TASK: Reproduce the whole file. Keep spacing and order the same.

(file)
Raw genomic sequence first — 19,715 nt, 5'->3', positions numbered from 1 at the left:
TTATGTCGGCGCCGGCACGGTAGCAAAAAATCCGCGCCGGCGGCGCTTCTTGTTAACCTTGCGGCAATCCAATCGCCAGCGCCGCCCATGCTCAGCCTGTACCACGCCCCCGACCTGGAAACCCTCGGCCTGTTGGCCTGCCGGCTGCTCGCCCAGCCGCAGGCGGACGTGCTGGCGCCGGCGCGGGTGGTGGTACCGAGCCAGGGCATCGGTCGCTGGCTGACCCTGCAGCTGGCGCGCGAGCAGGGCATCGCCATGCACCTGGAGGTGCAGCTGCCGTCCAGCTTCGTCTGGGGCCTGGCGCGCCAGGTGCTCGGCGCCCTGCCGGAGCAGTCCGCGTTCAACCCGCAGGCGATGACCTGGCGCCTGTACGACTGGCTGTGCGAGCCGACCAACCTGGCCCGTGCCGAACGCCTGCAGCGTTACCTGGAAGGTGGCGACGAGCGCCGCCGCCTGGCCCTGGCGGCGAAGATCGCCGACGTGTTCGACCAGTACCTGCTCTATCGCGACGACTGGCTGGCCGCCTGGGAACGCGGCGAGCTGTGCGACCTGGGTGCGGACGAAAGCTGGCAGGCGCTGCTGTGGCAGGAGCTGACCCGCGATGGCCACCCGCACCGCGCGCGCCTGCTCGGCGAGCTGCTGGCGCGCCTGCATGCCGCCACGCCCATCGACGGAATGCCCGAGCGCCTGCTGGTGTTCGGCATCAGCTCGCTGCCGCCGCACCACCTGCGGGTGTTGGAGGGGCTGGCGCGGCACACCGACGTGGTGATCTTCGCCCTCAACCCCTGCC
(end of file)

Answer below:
Raw genomic sequence first — 19,715 nt, 5'->3', positions numbered from 1 at the left:
TTATGTCGGCGCCGGCACGGTAGCAAAAAATCCGCGCCGGCGGCGCTTCTTGTTAACCTTGCGGCAATCCAATCGCCAGCGCCGCCCATGCTCAGCCTGTACCACGCCCCCGACCTGGAAACCCTCGGCCTGTTGGCCTGCCGGCTGCTCGCCCAGCCGCAGGCGGACGTGCTGGCGCCGGCGCGGGTGGTGGTACCGAGCCAGGGCATCGGTCGCTGGCTGACCCTGCAGCTGGCGCGCGAGCAGGGCATCGCCATGCACCTGGAGGTGCAGCTGCCGTCCAGCTTCGTCTGGGGCCTGGCGCGCCAGGTGCTCGGCGCCCTGCCGGAGCAGTCCGCGTTCAACCCGCAGGCGATGACCTGGCGCCTGTACGACTGGCTGTGCGAGCCGACCAACCTGGCCCGTGCCGAACGCCTGCAGCGTTACCTGGAAGGTGGCGACGAGCGCCGCCGCCTGGCCCTGGCGGCGAAGATCGCCGACGTGTTCGACCAGTACCTGCTCTATCGCGACGACTGGCTGGCCGCCTGGGAACGCGGCGAGCTGTGCGACCTGGGTGCGGACGAAAGCTGGCAGGCGCTGCTGTGGCAGGAGCTGACCCGCGATGGCCACCCGCACCGCGCGCGCCTGCTCGGCGAGCTGCTGGCGCGCCTGCATGCCGCCACGCCCATCGACGGAATGCCCGAGCGCCTGCTGGTGTTCGGCATCAGCTCGCTGCCGCCGCACCACCTGCGGGTGTTGGAGGGGCTGGCGCGGCACACCGACGTGGTGATCTTCGCCCTCAACCCCTGCC